Hundreds of thousands of work permits are issued by Canada each year to people from all over the world. This is attributable to Canada’s ambition to attract international talent to help it achieve its social and economic objectives. Canada offers work permits to foreign workers in order to meet the country’s economic and labor market demands.
Work permits are often issued for social purposes, such as keeping families together in Canada and strengthening cultural relationships with partner nations. More than 100 distinct work permit options are available in Canada to fulfill these policy objectives.
The paths are divided into two categories: The Temporary Foreign Worker Program (TFWP) and the International Mobility Program (IMP).
About the TFWP and IMP
The Temporary Foreign Worker Program (TFWP) was created to alleviate Canada’s labor shortages. Employers must show the Canadian government that recruiting a foreign worker is necessary owing to a lack of qualified workers in Canada. They must pass a labor market exam to demonstrate the aforementioned. It is known as the Labor Market Impact Assessment (LMIA).
The Canadian government must then determine if the foreign worker’s hiring will have a positive or neutral influence on the Canadian labor market. Once this is validated, the foreign worker can proceed to the Department of Immigration, Refugees, and Citizenship (IRCC)in Canada to apply for a work permit.
The International Mobility Program (IMP) was created to promote Canada’s numerous economic and social objectives. The IMP does not require an LMIA. Instead, under the IMP, qualifying foreign workers can apply for a work visa through the IRCC. Some foreign workers may be able to skip this phase entirely and come to Canada to work for a limited time.
The IMP’s numerous paths are the outcome of Canada’s numerous free trade agreements and domestic policy goals. For example, the Canada-United States-Mexico Deal (CUSMA, formerly known as NAFTA) is a well-known free trade agreement that permits Americans and Mexicans to work in Canada without the need for an LMIA.
Due to the youth mobility agreements between Canada and partner industrialized nations, youth from all around the world are able to work in Canada under the IMP. Under the IMP, Canada also allows its citizens, such as international graduates and qualifying spouses/partners, to get work permits in order to gain local work experience and support themselves financially while living in the country.
About obtaining a Canadian work permit under the TFWP
Employers are in charge of obtaining a work permit under the TFWP. An employer must have a job opening and evaluate that no suitable personnel is available in Canada to fill it. After that, the employer must apply for an LMIA and wait for a positive or neutral response. Once this is in place, the foreign worker can apply for a work permit by submitting their employment offer letter, LMIA letter, and all other supporting documentation to IRCC.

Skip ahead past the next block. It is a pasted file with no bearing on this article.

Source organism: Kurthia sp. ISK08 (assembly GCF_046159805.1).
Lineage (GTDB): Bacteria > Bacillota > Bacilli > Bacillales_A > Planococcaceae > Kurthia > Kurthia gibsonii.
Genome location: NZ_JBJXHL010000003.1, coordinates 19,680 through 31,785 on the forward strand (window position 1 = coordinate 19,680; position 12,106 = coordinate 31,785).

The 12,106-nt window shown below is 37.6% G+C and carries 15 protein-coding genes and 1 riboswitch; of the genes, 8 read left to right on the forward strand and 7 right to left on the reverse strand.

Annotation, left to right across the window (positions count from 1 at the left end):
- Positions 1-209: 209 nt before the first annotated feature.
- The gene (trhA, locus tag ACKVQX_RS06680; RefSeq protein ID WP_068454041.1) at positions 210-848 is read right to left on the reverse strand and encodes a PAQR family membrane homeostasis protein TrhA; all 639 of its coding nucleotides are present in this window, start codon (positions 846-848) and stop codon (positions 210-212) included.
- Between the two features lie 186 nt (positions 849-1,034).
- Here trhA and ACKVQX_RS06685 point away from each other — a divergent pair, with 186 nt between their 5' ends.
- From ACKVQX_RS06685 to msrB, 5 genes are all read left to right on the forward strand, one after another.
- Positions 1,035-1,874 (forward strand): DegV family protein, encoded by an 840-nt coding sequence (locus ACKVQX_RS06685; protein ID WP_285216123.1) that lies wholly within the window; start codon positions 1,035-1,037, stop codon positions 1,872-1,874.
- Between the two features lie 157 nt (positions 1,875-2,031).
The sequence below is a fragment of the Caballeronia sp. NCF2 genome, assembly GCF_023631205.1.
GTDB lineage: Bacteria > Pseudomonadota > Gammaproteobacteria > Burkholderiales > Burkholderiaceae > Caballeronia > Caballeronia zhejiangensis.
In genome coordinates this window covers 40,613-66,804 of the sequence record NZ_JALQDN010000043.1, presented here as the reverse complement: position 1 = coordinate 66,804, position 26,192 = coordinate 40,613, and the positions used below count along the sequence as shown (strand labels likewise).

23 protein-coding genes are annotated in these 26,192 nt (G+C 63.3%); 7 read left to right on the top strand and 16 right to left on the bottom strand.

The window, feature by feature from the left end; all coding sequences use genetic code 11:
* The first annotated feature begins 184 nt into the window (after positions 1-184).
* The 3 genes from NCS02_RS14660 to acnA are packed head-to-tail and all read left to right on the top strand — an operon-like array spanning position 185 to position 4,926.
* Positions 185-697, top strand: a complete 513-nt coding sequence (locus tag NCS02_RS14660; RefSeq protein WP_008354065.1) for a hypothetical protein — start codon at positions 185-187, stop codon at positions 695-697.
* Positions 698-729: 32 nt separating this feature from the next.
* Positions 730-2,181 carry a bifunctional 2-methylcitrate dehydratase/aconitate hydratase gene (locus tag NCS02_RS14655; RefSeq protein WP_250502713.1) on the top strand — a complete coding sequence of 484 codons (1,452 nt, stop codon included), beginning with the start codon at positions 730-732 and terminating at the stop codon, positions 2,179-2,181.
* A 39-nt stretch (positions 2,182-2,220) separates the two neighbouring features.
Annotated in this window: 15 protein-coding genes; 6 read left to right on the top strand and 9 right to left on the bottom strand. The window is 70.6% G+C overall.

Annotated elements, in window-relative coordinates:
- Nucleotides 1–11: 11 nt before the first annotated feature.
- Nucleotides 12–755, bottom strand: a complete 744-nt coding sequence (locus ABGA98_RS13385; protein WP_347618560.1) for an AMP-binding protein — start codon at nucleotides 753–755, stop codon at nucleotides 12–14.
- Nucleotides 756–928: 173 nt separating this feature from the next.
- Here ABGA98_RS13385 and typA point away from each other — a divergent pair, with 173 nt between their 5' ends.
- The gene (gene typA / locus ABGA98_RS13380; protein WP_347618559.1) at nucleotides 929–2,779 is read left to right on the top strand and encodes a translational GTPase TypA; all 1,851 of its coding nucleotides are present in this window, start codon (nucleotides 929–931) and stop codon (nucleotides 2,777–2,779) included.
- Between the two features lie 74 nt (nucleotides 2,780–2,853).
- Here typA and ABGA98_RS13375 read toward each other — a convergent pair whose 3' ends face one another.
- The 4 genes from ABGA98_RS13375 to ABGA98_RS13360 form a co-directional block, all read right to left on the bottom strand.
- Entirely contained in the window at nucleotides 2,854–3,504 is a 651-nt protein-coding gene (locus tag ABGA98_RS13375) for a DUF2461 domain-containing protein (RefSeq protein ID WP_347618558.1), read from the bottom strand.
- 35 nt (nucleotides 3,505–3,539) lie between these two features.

Employer-specific work permits, often known as “closed” work permits, are issued under the TFWP. This means that the foreign worker can only work for the company that hired them and for a period of time that the Canadian government has permitted.
An employer or a foreign worker can lead the process of obtaining a work permit under the IMP. If a business has a vacancy and a foreign worker qualifies for an IMP stream, the foreign worker can be hired. Furthermore, unlike the TFWP, a foreign worker covered by the IMP can, in principle, work for any employer of their choice (although this is not the case for everyone).
The following are some of the most common grounds for being qualified to work in Canada under the IMP:
- CUSMA: American and Mexican citizens may be eligible for facilitated processing when applying to work in Canada.
- Intra-Company Transfers: This allows certain employers to transfer workers to their offices in Canada.
- Television and Film: Canada welcomes entertainment industry workers to support its booming TV and film industry.
- Business Visitors: Foreign workers who demonstrate they meet certain conditions, such as that they will be in Canada for less than six months, and will not be entering the Canadian labor market, can be eligible to work in Canada without needing a work permit.
- International Experience Canada: Canada has bilateral agreements with over 30 countries that allow youth to gain work experience in Canada.
- Bridging Open Work Permit (BOWP): Eligible skilled worker candidates living in Canada can apply for a BOWP while their permanent residence application is being processed. In addition, eligible spouses/partners of Canadian citizens/permanent residents can get a BOWP if they are living in Canada.
- Post-Graduation Work Permit (PGWP): The PGWP is the most common work permit under the IMP. Eligible international graduates of Canadian designated learning institutions (e.g., colleges and universities) can obtain a PGWP for up to three years.